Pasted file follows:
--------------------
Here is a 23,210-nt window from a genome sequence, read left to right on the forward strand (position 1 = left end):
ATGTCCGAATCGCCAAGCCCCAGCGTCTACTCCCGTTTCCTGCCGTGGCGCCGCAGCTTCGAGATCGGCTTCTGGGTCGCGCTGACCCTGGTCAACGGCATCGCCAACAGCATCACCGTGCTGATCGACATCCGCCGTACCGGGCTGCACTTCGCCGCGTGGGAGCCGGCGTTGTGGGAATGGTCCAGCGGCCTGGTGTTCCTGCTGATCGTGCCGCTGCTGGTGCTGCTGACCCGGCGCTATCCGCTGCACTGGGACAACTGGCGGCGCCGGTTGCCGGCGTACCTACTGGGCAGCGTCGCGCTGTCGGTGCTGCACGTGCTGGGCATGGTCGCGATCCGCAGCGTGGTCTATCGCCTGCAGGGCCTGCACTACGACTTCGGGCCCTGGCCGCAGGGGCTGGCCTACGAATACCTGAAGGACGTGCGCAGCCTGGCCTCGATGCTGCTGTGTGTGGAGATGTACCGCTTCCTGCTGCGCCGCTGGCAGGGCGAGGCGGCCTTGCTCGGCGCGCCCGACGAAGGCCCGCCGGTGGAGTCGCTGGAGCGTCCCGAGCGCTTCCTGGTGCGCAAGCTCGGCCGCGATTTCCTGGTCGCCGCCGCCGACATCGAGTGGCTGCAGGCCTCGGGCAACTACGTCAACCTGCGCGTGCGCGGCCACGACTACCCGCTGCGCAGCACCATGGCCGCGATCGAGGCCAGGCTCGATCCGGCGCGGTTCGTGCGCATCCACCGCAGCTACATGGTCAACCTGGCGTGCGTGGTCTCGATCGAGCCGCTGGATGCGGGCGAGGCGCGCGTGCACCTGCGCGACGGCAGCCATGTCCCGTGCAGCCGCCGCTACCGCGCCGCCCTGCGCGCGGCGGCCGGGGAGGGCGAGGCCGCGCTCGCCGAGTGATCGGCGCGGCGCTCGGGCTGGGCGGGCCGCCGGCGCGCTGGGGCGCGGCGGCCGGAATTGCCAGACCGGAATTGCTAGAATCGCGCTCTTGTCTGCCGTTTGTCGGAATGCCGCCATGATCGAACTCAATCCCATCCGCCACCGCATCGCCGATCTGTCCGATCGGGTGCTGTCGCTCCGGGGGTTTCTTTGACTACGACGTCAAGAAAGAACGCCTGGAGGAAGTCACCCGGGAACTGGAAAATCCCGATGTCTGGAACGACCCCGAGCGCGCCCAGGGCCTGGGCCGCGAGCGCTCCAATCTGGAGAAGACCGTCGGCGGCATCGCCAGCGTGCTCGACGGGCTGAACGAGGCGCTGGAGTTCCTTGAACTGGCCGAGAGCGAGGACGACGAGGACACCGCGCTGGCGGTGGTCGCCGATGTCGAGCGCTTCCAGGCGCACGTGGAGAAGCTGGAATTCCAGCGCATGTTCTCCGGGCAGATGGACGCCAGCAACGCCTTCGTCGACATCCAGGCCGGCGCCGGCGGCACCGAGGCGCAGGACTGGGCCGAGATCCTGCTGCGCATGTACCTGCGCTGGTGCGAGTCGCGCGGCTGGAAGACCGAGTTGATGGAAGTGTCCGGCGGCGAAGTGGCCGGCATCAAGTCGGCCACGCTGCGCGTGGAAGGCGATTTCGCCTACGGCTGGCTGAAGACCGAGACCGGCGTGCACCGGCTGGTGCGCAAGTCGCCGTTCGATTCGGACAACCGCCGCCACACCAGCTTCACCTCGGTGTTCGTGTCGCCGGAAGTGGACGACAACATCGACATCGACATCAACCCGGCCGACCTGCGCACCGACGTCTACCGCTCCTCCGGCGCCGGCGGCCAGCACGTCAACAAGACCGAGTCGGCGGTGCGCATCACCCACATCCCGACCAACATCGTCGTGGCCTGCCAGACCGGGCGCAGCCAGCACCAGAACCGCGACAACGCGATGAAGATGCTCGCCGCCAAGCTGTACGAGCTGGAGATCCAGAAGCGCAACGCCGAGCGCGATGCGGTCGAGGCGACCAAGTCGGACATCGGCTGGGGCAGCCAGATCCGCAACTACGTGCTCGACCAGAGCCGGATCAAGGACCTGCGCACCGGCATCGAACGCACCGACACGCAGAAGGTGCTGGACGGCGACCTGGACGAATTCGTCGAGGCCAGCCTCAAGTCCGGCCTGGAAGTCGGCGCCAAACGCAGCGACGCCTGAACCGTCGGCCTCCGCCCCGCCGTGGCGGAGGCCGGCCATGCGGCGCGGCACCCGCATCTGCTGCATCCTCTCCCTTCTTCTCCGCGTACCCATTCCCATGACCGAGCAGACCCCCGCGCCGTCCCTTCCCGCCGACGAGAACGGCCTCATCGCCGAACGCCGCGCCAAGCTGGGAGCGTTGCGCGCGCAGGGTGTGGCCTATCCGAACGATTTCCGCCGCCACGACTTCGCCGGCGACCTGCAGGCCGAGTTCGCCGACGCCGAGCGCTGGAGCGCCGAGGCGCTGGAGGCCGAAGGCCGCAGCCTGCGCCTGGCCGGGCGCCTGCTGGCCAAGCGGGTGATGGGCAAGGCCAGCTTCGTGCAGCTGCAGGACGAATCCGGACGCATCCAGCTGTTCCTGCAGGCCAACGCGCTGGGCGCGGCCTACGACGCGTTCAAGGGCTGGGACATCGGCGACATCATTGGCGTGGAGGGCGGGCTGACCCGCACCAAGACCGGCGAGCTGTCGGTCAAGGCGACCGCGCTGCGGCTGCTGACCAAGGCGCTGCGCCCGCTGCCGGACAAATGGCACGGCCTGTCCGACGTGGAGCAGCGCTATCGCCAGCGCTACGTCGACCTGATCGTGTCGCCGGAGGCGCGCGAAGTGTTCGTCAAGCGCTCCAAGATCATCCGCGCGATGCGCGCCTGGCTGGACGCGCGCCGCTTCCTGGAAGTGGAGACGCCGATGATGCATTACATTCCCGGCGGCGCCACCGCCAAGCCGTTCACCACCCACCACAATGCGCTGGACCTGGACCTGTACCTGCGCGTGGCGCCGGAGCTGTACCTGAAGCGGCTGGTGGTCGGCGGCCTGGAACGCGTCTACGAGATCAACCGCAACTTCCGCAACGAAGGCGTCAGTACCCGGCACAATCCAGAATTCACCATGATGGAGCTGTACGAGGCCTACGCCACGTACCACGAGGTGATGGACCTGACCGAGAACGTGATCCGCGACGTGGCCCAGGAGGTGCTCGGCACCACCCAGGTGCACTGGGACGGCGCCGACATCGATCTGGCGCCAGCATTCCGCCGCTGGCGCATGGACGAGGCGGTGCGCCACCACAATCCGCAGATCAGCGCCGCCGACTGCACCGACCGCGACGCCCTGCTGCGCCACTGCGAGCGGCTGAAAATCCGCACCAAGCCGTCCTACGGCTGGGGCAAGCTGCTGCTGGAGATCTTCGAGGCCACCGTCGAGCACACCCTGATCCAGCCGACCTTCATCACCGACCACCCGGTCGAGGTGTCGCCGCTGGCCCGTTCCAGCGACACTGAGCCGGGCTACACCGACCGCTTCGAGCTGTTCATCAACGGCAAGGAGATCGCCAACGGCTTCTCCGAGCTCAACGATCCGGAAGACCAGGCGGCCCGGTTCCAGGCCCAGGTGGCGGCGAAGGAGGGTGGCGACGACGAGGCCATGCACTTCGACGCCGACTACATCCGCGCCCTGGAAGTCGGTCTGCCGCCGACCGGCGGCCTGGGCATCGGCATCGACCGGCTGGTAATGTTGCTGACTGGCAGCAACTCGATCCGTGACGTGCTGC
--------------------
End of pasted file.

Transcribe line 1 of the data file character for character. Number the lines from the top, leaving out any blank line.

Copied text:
Here is a 23,210-nt window from a genome sequence, read left to right on the forward strand (position 1 = left end):